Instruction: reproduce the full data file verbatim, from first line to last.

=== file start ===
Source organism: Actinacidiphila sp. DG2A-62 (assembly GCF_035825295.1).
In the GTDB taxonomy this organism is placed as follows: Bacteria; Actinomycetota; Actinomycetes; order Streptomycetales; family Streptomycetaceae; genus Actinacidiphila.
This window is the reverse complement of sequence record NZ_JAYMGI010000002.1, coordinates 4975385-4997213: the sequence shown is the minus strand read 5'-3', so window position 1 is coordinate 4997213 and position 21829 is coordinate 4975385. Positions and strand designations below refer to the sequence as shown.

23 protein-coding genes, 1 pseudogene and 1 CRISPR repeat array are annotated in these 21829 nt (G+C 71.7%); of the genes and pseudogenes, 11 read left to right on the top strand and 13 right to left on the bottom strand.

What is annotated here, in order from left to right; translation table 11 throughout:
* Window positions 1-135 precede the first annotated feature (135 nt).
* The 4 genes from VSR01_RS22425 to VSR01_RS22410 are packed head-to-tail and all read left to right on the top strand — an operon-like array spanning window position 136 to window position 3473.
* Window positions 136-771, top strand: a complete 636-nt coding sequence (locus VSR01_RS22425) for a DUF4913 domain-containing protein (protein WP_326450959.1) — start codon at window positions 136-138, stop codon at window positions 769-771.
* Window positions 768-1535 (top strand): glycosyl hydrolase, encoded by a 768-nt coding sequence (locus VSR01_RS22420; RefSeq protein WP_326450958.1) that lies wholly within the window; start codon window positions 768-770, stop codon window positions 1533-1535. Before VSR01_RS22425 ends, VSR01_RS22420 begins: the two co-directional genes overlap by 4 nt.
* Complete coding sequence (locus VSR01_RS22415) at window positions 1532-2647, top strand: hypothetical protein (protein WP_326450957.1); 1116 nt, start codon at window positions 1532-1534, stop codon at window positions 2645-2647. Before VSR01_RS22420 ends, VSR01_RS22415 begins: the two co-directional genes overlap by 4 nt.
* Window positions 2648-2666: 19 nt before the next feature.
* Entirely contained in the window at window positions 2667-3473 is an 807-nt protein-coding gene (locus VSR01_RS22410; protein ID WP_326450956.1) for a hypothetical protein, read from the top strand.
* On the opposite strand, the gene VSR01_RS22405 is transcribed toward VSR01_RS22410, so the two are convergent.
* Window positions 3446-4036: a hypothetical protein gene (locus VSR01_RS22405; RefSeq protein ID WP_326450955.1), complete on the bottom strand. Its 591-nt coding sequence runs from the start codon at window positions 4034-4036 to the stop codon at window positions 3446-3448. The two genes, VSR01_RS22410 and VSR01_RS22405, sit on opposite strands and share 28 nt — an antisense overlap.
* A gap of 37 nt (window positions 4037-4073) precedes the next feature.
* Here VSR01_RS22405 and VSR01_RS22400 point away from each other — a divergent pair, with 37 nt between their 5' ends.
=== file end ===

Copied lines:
Source organism: Actinacidiphila sp. DG2A-62 (assembly GCF_035825295.1).
In the GTDB taxonomy this organism is placed as follows: Bacteria; Actinomycetota; Actinomycetes; order Streptomycetales; family Streptomycetaceae; genus Actinacidiphila.
This window is the reverse complement of sequence record NZ_JAYMGI010000002.1, coordinates 4975385-4997213: the sequence shown is the minus strand read 5'-3', so window position 1 is coordinate 4997213 and position 21829 is coordinate 4975385. Positions and strand designations below refer to the sequence as shown.

23 protein-coding genes, 1 pseudogene and 1 CRISPR repeat array are annotated in these 21829 nt (G+C 71.7%); of the genes and pseudogenes, 11 read left to right on the top strand and 13 right to left on the bottom strand.

What is annotated here, in order from left to right; translation table 11 throughout:
* Window positions 1-135 precede the first annotated feature (135 nt).
* The 4 genes from VSR01_RS22425 to VSR01_RS22410 are packed head-to-tail and all read left to right on the top strand — an operon-like array spanning window position 136 to window position 3473.
* Window positions 136-771, top strand: a complete 636-nt coding sequence (locus VSR01_RS22425) for a DUF4913 domain-containing protein (protein WP_326450959.1) — start codon at window positions 136-138, stop codon at window positions 769-771.
* Window positions 768-1535 (top strand): glycosyl hydrolase, encoded by a 768-nt coding sequence (locus VSR01_RS22420; RefSeq protein WP_326450958.1) that lies wholly within the window; start codon window positions 768-770, stop codon window positions 1533-1535. Before VSR01_RS22425 ends, VSR01_RS22420 begins: the two co-directional genes overlap by 4 nt.
* Complete coding sequence (locus VSR01_RS22415) at window positions 1532-2647, top strand: hypothetical protein (protein WP_326450957.1); 1116 nt, start codon at window positions 1532-1534, stop codon at window positions 2645-2647. Before VSR01_RS22420 ends, VSR01_RS22415 begins: the two co-directional genes overlap by 4 nt.
* Window positions 2648-2666: 19 nt before the next feature.
* Entirely contained in the window at window positions 2667-3473 is an 807-nt protein-coding gene (locus VSR01_RS22410; protein ID WP_326450956.1) for a hypothetical protein, read from the top strand.
* On the opposite strand, the gene VSR01_RS22405 is transcribed toward VSR01_RS22410, so the two are convergent.
* Window positions 3446-4036: a hypothetical protein gene (locus VSR01_RS22405; RefSeq protein ID WP_326450955.1), complete on the bottom strand. Its 591-nt coding sequence runs from the start codon at window positions 4034-4036 to the stop codon at window positions 3446-3448. The two genes, VSR01_RS22410 and VSR01_RS22405, sit on opposite strands and share 28 nt — an antisense overlap.
* A gap of 37 nt (window positions 4037-4073) precedes the next feature.
* Here VSR01_RS22405 and VSR01_RS22400 point away from each other — a divergent pair, with 37 nt between their 5' ends.